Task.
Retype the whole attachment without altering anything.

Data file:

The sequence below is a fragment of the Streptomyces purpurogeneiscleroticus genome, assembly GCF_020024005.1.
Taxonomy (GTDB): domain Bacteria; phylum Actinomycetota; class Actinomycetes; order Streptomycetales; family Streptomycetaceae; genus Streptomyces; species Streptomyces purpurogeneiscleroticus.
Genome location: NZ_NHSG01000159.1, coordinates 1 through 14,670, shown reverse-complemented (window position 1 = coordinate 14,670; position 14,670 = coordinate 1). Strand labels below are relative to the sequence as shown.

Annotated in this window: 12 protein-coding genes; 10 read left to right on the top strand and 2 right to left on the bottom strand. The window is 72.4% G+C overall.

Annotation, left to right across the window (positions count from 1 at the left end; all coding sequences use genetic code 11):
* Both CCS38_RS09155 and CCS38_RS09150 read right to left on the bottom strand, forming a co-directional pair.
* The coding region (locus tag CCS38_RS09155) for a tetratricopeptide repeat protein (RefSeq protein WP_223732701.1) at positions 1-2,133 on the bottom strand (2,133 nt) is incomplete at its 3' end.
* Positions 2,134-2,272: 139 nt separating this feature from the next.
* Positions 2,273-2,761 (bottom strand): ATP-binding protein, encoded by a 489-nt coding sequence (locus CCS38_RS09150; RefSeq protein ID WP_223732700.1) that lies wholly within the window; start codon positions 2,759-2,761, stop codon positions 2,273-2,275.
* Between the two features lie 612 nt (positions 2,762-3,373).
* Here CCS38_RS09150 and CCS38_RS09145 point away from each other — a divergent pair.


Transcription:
The sequence below is a fragment of the Streptomyces purpurogeneiscleroticus genome, assembly GCF_020024005.1.
Taxonomy (GTDB): domain Bacteria; phylum Actinomycetota; class Actinomycetes; order Streptomycetales; family Streptomycetaceae; genus Streptomyces; species Streptomyces purpurogeneiscleroticus.
Genome location: NZ_NHSG01000159.1, coordinates 1 through 14,670, shown reverse-complemented (window position 1 = coordinate 14,670; position 14,670 = coordinate 1). Strand labels below are relative to the sequence as shown.

Annotated in this window: 12 protein-coding genes; 10 read left to right on the top strand and 2 right to left on the bottom strand. The window is 72.4% G+C overall.

Annotation, left to right across the window (positions count from 1 at the left end; all coding sequences use genetic code 11):
* Both CCS38_RS09155 and CCS38_RS09150 read right to left on the bottom strand, forming a co-directional pair.
* The coding region (locus tag CCS38_RS09155) for a tetratricopeptide repeat protein (RefSeq protein WP_223732701.1) at positions 1-2,133 on the bottom strand (2,133 nt) is incomplete at its 3' end.
* Positions 2,134-2,272: 139 nt separating this feature from the next.
* Positions 2,273-2,761 (bottom strand): ATP-binding protein, encoded by a 489-nt coding sequence (locus CCS38_RS09150; RefSeq protein ID WP_223732700.1) that lies wholly within the window; start codon positions 2,759-2,761, stop codon positions 2,273-2,275.
* Between the two features lie 612 nt (positions 2,762-3,373).
* Here CCS38_RS09150 and CCS38_RS09145 point away from each other — a divergent pair.